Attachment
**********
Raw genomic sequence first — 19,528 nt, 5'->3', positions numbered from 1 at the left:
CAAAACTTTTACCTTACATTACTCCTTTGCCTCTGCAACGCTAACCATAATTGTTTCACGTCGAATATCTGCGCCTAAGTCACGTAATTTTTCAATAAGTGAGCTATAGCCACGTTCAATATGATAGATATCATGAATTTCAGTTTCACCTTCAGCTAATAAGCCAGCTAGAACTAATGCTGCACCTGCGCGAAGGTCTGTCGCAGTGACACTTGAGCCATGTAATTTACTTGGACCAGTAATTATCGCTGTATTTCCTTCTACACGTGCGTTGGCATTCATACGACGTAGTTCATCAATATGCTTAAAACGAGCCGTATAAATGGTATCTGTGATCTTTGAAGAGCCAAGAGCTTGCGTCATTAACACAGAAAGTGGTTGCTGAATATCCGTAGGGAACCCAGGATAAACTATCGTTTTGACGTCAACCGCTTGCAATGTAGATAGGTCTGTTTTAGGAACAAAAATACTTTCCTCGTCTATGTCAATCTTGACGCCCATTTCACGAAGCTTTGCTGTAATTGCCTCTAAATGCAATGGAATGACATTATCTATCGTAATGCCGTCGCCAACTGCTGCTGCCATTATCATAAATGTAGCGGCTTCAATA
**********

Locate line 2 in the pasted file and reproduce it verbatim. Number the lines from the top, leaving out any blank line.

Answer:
CAAAACTTTTACCTTACATTACTCCTTTGCCTCTGCAACGCTAACCATAATTGTTTCACGTCGAATATCTGCGCCTAAGTCACGTAATTTTTCAATAAGTGAGCTATAGCCACGTTCAATATGATAGATATCATGAATTTCAGTTTCACCTTCAGCTAATAAGCCAGCTAGAACTAATGCTGCACCTGCGCGAAGGTCTGTCGCAGTGACACTTGAGCCATGTAATTTACTTGGACCAGTAATTATCGCTGTATTTCCTTCTACACGTGCGTTGGCATTCATACGACGTAGTTCATCAATATGCTTAAAACGAGCCGTATAAATGGTATCTGTGATCTTTGAAGAGCCAAGAGCTTGCGTCATTAACACAGAAAGTGGTTGCTGAATATCCGTAGGGAACCCAGGATAAACTATCGTTTTGACGTCAACCGCTTGCAATGTAGATAGGTCTGTTTTAGGAACAAAAATACTTTCCTCGTCTATGTCAATCTTGACGCCCATTTCACGAAGCTTTGCTGTAATTGCCTCTAAATGCAATGGAATGACATTATCTATCGTAATGCCGTCGCCAACTGCTGCTGCCATTATCATAAATGTAGCGGCTTCAATA